Sarkozy was alleged by the press to have been well-paid for his pains and with politicians looking for financial backers for the up-coming election, Al Qubaisi is clearly regarded as a man with powerful connections in France.
With regard to the source of such spending power, Sarawak Report has researched further interesting evidence.
According to documents accessed by this site, Qubaisi’s private Luxembourg bank, Edmond de Rothschild, has specified him to be the “sole ultimate beneficial owner” of a number of off-shore legal entities managed by them.
The list includes a company named Tasameen (sic) Investment SA in the BVI.
This revelation begs the question whether this off-shore company might in fact be the ultimate beneficial owner of the Abu Dhabi owner of the Hakkasan chain, because a strange tangle of names has only caused further confusion about this matter which Moffitt has been so reluctant to clarify.
After all, when the London based Hakkasan restaurant was originally bought up to launch the brand in 2008, reports indicated that, far from being a private investment by Sheikh Mansour or anyone else, this was a purchase by the Abu Dhabi government owned Investment Authority ADIA, through its known property arm ‘Tasameem':
Tasameem is indeed registered as a property investment subsidiary of ADIA, however Hakkasan does not appear to number amongst its listed acquisitions.
Research shows on the other hand that there is an entirely separate private company in Abu Dhabi operating under the very similar name of Tasameem Real Estate LLC, which although it is closely connected to Khadem Al Qubaisi (who is the Chairman) has no link whatsoever with ADIA or any of Abu Dhabi’s sovereign wealth funds, such as Aabar or IPIC.
Tasameem Real Estate LLI is an extremely big player in terms of investment in the gulf and it is clear that this is the company which owns Hakkasan and not the ADIA sovereign wealth fund, as was misleadingly understood to be the case.
It is a distinction that the Hakkasan chain’s own website makes abundantly clear:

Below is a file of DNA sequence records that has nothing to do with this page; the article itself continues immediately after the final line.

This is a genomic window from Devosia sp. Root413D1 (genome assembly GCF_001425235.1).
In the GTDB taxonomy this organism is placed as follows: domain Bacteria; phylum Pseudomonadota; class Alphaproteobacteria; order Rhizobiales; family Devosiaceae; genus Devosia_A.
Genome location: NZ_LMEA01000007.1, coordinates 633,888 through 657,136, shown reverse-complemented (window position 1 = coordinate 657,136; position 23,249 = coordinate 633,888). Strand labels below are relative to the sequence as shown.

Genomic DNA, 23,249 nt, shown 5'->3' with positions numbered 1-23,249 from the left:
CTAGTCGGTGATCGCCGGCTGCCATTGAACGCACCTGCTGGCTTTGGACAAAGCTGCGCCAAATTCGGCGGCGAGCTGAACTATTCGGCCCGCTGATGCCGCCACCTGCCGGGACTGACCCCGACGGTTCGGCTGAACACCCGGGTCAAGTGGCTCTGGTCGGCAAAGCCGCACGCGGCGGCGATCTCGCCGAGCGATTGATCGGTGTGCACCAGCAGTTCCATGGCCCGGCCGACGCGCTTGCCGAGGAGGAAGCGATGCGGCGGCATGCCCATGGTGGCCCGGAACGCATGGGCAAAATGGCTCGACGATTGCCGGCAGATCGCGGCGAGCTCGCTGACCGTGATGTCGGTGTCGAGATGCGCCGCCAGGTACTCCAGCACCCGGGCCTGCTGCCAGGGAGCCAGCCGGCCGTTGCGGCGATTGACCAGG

“Hakkasan Group is owned by Tasameem Real Estate LLC, an Abu Dhabi-based investment company”. [Hakkasan website]
We therefore ask is this company chaired by Khadem Al Qubaisi in any part a subsidiary of the BVI company Tasameen Investment SA owned by Khadem Al Qubaisi, or is it owned in any part by Sheikh Mansour who is widely considered to be the ‘real money’ behind Khadem’s private ventures?
The answer can in fact be found thanks to a Tampa Florida court case (see below).
Tasameem Real Estate LLC has meanwhile developed considerable parallel shared interests with Aabar and IPIC over the period in which Al Qubaisi managed all three companies.
These interests in many cases still remain, as does Khadem’s private role in a number of major concerns identified in the Gulf by Sarawak Report.
For example, Al Quabaisi remains a key player in at least two private banks.
He is Chairman of Bharain’s First Energy Bank (started 2012), whose largest shareholder is again Tasameem Real Estate Company LLC.
And he is also the second largest shareholder at the Alizz Islamic Bank in Oman (also founded in 2012) in which he holds a personal 15% shareholder stake after none other that the sovereign wealth fund he chaired Aabar (30% stake) and again First Energy Bank (15% stake).
The P17 Tower in Dubai was commissioned by Tasameem Real Estate, which then hired Arabtec owned by Aabar to build it.
These businesses alone indicate a tangled overlap between investments by the sovereign funds, which Al Qubaisi was tasked with managing through the State on behalf of his IPIC Chariman Sheikh Mansour and his private interests through companies like Tasameem.
The assumption has always been therefore that Khadem Al Qubaisi has been managing Mansour’s private investments alongside managing the public funds he is responsible for and that the money was not his in either case.
Yet, there is solid evidence that at least some of his major private ventures have been on his own initiative, which goes a considerable way towards explaining Al Qubaisi’s private wealth.
Earlier this week, for example, Sarawak Report reported how a European court battle, relating to the ownership of Madrid’s Santander Bank Building, has revealed a similar tangle of public and private Al Qubaisi interests, with the Aabar fund posing as the major and exposed shareholder in a loan venture in which Al Qubaisi had also taken a secret private stake.